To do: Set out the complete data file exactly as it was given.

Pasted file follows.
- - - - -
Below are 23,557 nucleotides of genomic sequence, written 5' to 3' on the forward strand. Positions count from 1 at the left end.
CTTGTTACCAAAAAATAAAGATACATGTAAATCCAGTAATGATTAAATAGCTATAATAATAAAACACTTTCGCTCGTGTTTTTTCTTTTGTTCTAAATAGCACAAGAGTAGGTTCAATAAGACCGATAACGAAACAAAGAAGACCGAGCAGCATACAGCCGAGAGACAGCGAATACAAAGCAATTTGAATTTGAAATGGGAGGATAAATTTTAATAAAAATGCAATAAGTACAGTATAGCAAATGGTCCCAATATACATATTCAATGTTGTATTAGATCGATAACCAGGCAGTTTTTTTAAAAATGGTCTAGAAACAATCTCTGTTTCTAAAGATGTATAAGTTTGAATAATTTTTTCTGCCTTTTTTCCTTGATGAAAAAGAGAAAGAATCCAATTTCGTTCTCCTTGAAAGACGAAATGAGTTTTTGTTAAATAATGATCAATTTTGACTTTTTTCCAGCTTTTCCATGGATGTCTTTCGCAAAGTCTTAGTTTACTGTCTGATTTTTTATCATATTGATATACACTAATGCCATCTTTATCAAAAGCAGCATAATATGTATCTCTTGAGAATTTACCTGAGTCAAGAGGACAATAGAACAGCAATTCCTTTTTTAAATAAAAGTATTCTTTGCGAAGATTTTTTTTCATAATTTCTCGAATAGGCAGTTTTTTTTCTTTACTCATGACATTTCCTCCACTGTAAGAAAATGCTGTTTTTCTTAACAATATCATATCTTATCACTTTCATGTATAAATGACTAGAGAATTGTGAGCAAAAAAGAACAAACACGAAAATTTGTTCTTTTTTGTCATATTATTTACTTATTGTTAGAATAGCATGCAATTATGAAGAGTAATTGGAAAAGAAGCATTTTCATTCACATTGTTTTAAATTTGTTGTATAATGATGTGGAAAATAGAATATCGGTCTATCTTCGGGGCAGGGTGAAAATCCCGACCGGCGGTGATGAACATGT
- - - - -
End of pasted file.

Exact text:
Below are 23,557 nucleotides of genomic sequence, written 5' to 3' on the forward strand. Positions count from 1 at the left end.
CTTGTTACCAAAAAATAAAGATACATGTAAATCCAGTAATGATTAAATAGCTATAATAATAAAACACTTTCGCTCGTGTTTTTTCTTTTGTTCTAAATAGCACAAGAGTAGGTTCAATAAGACCGATAACGAAACAAAGAAGACCGAGCAGCATACAGCCGAGAGACAGCGAATACAAAGCAATTTGAATTTGAAATGGGAGGATAAATTTTAATAAAAATGCAATAAGTACAGTATAGCAAATGGTCCCAATATACATATTCAATGTTGTATTAGATCGATAACCAGGCAGTTTTTTTAAAAATGGTCTAGAAACAATCTCTGTTTCTAAAGATGTATAAGTTTGAATAATTTTTTCTGCCTTTTTTCCTTGATGAAAAAGAGAAAGAATCCAATTTCGTTCTCCTTGAAAGACGAAATGAGTTTTTGTTAAATAATGATCAATTTTGACTTTTTTCCAGCTTTTCCATGGATGTCTTTCGCAAAGTCTTAGTTTACTGTCTGATTTTTTATCATATTGATATACACTAATGCCATCTTTATCAAAAGCAGCATAATATGTATCTCTTGAGAATTTACCTGAGTCAAGAGGACAATAGAACAGCAATTCCTTTTTTAAATAAAAGTATTCTTTGCGAAGATTTTTTTTCATAATTTCTCGAATAGGCAGTTTTTTTTCTTTACTCATGACATTTCCTCCACTGTAAGAAAATGCTGTTTTTCTTAACAATATCATATCTTATCACTTTCATGTATAAATGACTAGAGAATTGTGAGCAAAAAAGAACAAACACGAAAATTTGTTCTTTTTTGTCATATTATTTACTTATTGTTAGAATAGCATGCAATTATGAAGAGTAATTGGAAAAGAAGCATTTTCATTCACATTGTTTTAAATTTGTTGTATAATGATGTGGAAAATAGAATATCGGTCTATCTTCGGGGCAGGGTGAAAATCCCGACCGGCGGTGATGAACATGT